Sarah Hoyt pens a powerful piece voer at PJMedia, about victimization and the current crop of abusers in the news. A powerful piece.
The continuous denunciation carnival grows tiresome, much as we on the right are watching your cannibal feast with growing fascination.Sarah is not blaming the victim, and neither am I. But, silence is consent, and if you allowed it, then you acquiesced to it. I've never, for example, considered Monica a victim. She knew what she was doing, and if Bill was able to take advantage, then it is only because she allowed it.
The end result of it is to run men from public life as though women had no part in this system. And the abuses will go on, because women abuse power too, just not usually in a sexual way.
Take a good look in the mirror, ladies and gentlemen. If you were true ladies and gentlemen you’d know there’s a system of mutual obligation. Checks and balances, you could call them.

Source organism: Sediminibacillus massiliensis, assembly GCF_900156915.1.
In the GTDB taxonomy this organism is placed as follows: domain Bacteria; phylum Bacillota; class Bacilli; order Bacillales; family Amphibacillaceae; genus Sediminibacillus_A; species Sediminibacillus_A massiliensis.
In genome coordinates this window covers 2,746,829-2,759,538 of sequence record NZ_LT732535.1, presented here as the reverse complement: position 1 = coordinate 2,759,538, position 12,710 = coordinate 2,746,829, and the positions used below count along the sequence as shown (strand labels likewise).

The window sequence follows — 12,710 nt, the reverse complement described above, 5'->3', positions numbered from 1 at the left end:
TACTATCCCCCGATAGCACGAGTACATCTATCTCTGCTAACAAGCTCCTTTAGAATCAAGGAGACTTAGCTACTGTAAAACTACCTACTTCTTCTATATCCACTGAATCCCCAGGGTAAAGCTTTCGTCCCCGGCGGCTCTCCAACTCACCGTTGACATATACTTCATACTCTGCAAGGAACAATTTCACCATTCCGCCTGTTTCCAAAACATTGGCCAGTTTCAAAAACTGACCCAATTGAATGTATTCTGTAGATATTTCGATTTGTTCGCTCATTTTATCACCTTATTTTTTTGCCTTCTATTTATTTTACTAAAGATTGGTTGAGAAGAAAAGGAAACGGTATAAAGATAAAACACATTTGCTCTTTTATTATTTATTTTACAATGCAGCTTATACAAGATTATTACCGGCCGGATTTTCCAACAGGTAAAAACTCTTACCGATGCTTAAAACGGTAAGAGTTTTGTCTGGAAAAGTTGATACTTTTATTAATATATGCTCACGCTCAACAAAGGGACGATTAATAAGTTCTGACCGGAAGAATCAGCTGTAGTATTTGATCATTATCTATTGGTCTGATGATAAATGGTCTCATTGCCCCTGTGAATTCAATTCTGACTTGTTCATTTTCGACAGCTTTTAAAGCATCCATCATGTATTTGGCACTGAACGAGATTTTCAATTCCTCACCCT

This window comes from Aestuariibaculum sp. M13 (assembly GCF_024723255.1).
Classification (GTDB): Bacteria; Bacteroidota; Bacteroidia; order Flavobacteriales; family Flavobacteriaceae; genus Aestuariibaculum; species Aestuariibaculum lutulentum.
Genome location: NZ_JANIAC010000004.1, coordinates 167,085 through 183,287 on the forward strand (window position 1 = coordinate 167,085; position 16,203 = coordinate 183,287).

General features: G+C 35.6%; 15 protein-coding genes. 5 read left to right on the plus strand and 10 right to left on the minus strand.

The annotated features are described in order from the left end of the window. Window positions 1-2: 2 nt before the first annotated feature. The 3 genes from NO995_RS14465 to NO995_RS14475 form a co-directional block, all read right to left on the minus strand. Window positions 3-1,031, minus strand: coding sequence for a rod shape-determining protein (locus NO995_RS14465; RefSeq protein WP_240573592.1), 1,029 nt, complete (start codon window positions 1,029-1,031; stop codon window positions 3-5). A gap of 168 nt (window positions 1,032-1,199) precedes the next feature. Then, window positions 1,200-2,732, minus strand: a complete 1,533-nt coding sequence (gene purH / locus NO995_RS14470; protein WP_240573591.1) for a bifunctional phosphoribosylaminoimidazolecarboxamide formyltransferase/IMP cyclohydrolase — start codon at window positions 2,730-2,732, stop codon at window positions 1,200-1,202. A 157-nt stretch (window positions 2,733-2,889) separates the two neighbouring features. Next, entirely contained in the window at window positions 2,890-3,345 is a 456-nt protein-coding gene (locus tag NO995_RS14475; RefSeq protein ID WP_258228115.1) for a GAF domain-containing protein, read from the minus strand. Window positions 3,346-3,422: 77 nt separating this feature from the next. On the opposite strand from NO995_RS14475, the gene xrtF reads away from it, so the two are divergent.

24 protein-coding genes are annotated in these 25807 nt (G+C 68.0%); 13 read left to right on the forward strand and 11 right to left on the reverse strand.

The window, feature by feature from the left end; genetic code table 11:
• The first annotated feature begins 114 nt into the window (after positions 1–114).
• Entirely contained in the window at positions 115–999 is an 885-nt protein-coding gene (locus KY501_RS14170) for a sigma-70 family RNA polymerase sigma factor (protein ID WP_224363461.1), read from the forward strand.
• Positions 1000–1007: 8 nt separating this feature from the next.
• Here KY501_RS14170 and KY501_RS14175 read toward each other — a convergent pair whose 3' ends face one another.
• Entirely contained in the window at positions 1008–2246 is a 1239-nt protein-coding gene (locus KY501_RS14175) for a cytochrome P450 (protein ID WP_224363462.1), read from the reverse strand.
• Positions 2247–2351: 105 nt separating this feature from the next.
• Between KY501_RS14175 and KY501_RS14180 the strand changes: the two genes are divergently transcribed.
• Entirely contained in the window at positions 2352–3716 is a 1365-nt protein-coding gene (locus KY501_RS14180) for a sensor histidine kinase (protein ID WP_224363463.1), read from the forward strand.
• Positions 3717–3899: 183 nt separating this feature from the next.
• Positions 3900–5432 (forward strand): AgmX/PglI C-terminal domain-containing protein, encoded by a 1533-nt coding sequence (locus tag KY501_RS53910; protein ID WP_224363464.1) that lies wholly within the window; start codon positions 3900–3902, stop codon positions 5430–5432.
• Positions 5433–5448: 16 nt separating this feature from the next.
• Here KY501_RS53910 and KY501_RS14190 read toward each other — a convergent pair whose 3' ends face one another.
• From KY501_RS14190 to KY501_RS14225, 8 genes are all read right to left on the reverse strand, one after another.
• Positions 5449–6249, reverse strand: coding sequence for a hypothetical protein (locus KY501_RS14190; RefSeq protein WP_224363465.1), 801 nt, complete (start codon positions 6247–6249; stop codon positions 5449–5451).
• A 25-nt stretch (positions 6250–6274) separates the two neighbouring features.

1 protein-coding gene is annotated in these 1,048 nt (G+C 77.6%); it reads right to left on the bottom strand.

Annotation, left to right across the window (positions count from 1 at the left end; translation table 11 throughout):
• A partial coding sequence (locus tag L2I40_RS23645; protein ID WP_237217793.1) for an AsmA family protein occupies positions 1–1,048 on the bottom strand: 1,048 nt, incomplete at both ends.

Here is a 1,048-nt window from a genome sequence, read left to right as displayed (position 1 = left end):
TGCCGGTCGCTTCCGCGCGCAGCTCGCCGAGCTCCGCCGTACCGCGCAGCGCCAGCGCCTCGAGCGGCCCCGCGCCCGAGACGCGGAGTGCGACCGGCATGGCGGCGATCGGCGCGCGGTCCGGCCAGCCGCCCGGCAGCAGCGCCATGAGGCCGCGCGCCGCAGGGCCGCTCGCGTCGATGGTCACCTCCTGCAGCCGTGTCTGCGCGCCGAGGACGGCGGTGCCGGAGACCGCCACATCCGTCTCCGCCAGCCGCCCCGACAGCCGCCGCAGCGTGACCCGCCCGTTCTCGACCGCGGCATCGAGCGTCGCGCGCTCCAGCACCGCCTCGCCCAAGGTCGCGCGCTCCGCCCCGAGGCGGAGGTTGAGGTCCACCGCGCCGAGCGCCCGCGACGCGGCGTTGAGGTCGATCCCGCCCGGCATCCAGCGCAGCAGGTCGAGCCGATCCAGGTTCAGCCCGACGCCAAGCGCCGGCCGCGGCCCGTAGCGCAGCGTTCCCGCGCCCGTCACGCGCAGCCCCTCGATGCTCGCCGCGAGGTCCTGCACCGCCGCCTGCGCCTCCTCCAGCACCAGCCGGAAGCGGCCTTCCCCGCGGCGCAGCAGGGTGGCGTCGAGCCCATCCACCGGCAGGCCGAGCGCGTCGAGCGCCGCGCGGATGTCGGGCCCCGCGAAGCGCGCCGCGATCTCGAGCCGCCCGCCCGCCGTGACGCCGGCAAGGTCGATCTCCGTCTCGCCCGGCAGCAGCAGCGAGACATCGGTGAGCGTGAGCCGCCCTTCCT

Women can’t abdicate their responsibility and not expect men to take advantage.
We’re racing to a system where women act like poor little flowers who have to be protected and kept safe.
The current litany of exposed celebrities and politicians teaches us a cautionary lesson. I'm sure that some of these victims are "pure" victims, but I'd suspect that a certain percentage of them were willing to go-along to get-along, for the sake of career, or power, or money. The point is; they were willing.
There is an old joke told about a rich man who asks a young woman if she would sleep with him for $200,000. She ponders fro a moment and replies "Yes, for $200,000."
He asks "How about $20?"
She is outraged, "What kind of girl do you think I am?"
"We've already established, " he explains, "what kind of girl you are. Now we're simply negotiating a price."
There are those women who find themselves the victim of sexual abuse, and my heart goes out to them. No one should be subjected to demeaning treatment. But, the time to object is when it happens. NO means NO and and we should draw a bright line here.